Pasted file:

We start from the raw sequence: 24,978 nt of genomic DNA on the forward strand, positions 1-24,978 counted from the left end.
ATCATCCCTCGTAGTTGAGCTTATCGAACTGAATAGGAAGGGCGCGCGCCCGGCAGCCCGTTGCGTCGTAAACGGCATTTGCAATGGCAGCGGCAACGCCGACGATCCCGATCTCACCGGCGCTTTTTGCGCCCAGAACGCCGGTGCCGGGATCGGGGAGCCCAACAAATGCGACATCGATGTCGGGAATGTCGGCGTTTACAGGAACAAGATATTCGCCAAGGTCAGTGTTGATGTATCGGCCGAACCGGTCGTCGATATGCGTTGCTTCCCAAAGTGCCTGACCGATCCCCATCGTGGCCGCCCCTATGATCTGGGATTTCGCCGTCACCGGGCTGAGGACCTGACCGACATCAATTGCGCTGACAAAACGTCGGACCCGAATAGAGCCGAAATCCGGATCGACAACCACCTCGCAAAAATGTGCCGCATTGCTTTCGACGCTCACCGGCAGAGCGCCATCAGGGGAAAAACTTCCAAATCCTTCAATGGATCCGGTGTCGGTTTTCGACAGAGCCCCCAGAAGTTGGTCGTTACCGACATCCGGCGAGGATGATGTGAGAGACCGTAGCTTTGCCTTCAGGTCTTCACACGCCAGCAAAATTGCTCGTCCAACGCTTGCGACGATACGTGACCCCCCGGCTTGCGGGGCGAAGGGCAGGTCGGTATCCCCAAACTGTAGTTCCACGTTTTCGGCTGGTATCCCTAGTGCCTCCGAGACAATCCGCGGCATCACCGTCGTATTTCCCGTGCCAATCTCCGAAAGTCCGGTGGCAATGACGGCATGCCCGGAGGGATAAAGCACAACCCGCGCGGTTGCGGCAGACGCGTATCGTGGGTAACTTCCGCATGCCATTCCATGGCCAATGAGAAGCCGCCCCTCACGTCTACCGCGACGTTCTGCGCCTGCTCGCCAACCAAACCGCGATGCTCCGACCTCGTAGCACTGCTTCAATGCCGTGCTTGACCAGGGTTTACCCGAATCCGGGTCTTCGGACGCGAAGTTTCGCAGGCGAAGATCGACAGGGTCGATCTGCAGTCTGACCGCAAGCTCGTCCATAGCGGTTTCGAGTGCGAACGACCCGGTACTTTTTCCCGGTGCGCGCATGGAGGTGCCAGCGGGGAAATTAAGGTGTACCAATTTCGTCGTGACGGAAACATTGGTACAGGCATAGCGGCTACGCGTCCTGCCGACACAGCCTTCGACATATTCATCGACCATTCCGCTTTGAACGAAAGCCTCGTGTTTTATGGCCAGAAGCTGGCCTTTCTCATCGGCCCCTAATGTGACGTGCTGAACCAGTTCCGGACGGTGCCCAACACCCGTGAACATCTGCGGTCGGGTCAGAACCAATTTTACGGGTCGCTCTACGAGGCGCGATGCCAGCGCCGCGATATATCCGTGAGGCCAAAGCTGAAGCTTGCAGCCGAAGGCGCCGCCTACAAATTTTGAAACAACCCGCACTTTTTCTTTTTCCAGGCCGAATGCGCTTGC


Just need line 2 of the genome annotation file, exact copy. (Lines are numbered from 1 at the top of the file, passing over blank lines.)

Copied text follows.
ATCATCCCTCGTAGTTGAGCTTATCGAACTGAATAGGAAGGGCGCGCGCCCGGCAGCCCGTTGCGTCGTAAACGGCATTTGCAATGGCAGCGGCAACGCCGACGATCCCGATCTCACCGGCGCTTTTTGCGCCCAGAACGCCGGTGCCGGGATCGGGGAGCCCAACAAATGCGACATCGATGTCGGGAATGTCGGCGTTTACAGGAACAAGATATTCGCCAAGGTCAGTGTTGATGTATCGGCCGAACCGGTCGTCGATATGCGTTGCTTCCCAAAGTGCCTGACCGATCCCCATCGTGGCCGCCCCTATGATCTGGGATTTCGCCGTCACCGGGCTGAGGACCTGACCGACATCAATTGCGCTGACAAAACGTCGGACCCGAATAGAGCCGAAATCCGGATCGACAACCACCTCGCAAAAATGTGCCGCATTGCTTTCGACGCTCACCGGCAGAGCGCCATCAGGGGAAAAACTTCCAAATCCTTCAATGGATCCGGTGTCGGTTTTCGACAGAGCCCCCAGAAGTTGGTCGTTACCGACATCCGGCGAGGATGATGTGAGAGACCGTAGCTTTGCCTTCAGGTCTTCACACGCCAGCAAAATTGCTCGTCCAACGCTTGCGACGATACGTGACCCCCCGGCTTGCGGGGCGAAGGGCAGGTCGGTATCCCCAAACTGTAGTTCCACGTTTTCGGCTGGTATCCCTAGTGCCTCCGAGACAATCCGCGGCATCACCGTCGTATTTCCCGTGCCAATCTCCGAAAGTCCGGTGGCAATGACGGCATGCCCGGAGGGATAAAGCACAACCCGCGCGGTTGCGGCAGACGCGTATCGTGGGTAACTTCCGCATGCCATTCCATGGCCAATGAGAAGCCGCCCCTCACGTCTACCGCGACGTTCTGCGCCTGCTCGCCAACCAAACCGCGATGCTCCGACCTCGTAGCACTGCTTCAATGCCGTGCTTGACCAGGGTTTACCCGAATCCGGGTCTTCGGACGCGAAGTTTCGCAGGCGAAGATCGACAGGGTCGATCTGCAGTCTGACCGCAAGCTCGTCCATAGCGGTTTCGAGTGCGAACGACCCGGTACTTTTTCCCGGTGCGCGCATGGAGGTGCCAGCGGGGAAATTAAGGTGTACCAATTTCGTCGTGACGGAAACATTGGTACAGGCATAGCGGCTACGCGTCCTGCCGACACAGCCTTCGACATATTCATCGACCATTCCGCTTTGAACGAAAGCCTCGTGTTTTATGGCCAGAAGCTGGCCTTTCTCATCGGCCCCTAATGTGACGTGCTGAACCAGTTCCGGACGGTGCCCAACACCCGTGAACATCTGCGGTCGGGTCAGAACCAATTTTACGGGTCGCTCTACGAGGCGCGATGCCAGCGCCGCGATATATCCGTGAGGCCAAAGCTGAAGCTTGCAGCCGAAGGCGCCGCCTACAAATTTTGAAACAACCCGCACTTTTTCTTTTTCCAGGCCGAATGCGCTTGC